Wednesday, 21 March 2012

NUJ accepts new FT pay offer and calls off action

NUJ members at the Financial Times have accepted a new pay offer from management and called off industrial action planned for this week.

The NUJ chapel said in a statement: "Following negotiations with the NUJ, management has agreed to raise this year's pay award by 0.5 per cent across the board, starting from July 1. During final negotiations we were also pleased to learn that the profit-related bonus, negotiated with the NUJ three years ago, will be £394 this year, to pay out at the end of this month.

"The FT NUJ chapel voted unanimously to welcome the decision to redistribute this year's pay award more equitably. We welcome management's commitment to discuss with the NUJ the lessons of the pay dispute and to revise and complete the draft house agreement accordingly. We urge management to convince us by its actions that it is serious about avoiding similar disputes in future.

"NUJ members welcome Lionel Barber's offer of talks on improving the transparency and substance of future pay negotiations. In that spirit, we propose to start such a process with a meeting between NUJ officers and the editor, the new managing editor and other senior managers. We welcome management's commitment to collective bargaining, and look forward in a spirit of good faith to renewing negotiations over the many issues and challenges facing the FT."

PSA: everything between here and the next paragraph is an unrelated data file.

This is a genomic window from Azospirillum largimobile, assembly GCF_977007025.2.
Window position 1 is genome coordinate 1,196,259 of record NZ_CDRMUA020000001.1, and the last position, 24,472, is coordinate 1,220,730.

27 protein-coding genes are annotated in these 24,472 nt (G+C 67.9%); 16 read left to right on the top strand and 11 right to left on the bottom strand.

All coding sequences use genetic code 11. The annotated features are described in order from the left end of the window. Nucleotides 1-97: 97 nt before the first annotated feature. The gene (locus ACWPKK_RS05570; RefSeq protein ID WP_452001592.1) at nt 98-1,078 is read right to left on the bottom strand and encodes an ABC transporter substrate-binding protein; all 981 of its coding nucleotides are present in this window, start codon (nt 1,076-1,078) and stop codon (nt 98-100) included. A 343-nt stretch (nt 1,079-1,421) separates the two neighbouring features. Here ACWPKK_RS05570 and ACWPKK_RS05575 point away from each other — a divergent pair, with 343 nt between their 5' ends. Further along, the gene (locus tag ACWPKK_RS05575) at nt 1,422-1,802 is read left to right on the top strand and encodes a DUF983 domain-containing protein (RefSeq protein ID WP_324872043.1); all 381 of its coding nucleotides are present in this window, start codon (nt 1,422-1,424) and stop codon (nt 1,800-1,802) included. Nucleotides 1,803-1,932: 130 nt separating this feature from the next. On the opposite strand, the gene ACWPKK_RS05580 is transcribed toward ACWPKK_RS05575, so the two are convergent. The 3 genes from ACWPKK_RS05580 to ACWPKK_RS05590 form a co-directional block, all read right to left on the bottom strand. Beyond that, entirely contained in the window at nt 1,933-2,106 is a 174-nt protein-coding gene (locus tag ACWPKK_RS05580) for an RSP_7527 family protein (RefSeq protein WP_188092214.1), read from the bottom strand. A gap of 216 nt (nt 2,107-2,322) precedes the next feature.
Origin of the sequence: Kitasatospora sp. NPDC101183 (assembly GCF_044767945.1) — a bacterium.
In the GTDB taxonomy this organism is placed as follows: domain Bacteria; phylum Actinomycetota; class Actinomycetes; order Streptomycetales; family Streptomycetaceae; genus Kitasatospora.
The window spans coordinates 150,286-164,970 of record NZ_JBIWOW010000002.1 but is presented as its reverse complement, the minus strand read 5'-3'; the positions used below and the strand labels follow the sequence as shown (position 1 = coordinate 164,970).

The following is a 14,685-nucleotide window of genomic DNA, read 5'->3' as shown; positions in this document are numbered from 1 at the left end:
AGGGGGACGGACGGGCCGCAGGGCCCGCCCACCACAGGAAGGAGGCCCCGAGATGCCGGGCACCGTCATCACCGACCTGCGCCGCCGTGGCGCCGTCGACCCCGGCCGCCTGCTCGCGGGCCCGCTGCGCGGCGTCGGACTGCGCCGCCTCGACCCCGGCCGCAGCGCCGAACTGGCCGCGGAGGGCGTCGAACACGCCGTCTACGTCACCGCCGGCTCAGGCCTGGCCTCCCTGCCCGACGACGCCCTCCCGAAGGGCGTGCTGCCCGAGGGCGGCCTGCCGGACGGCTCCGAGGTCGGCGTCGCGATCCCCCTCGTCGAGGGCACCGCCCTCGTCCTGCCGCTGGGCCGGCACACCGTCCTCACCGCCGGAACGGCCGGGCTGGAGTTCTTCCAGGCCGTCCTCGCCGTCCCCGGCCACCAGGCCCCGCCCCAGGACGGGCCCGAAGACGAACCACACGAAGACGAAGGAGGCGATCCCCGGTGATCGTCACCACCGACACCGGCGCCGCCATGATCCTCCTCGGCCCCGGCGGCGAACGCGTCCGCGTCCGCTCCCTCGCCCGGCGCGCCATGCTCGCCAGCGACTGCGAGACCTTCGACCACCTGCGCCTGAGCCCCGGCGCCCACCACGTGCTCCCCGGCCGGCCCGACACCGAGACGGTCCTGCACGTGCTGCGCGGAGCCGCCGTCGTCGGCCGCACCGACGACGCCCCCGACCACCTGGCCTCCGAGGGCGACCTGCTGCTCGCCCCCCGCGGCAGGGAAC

Steve Bird, FoC at the FT Group NUJ Chapel, added: "This dispute has shown that our members are as principled and tenacious as trade unionists as they are as journalists. I am proud of the chapel's response and very pleased that management has listened to the majority of its staff. We hope to rebuild good relations with senior managers and get back to producing a great newspaper."

The union says that in a letter to staff, Lisa MacLeod, FT managing editor, said the company would pay a further 0.5 per cent in addition to the previous award of 2-2.5 per cent. The overall paybill will still be 3.5 per cent.

The offer was considered controversial by the NUJ because a third of the money set aside for the year's increase was to be used as merit pay or for staff retention at the managing editor's discretion.

MacLeod said the award "recognises the hard work and vital contribution of our editorial team within the context of an extremely challenging commercial environment".

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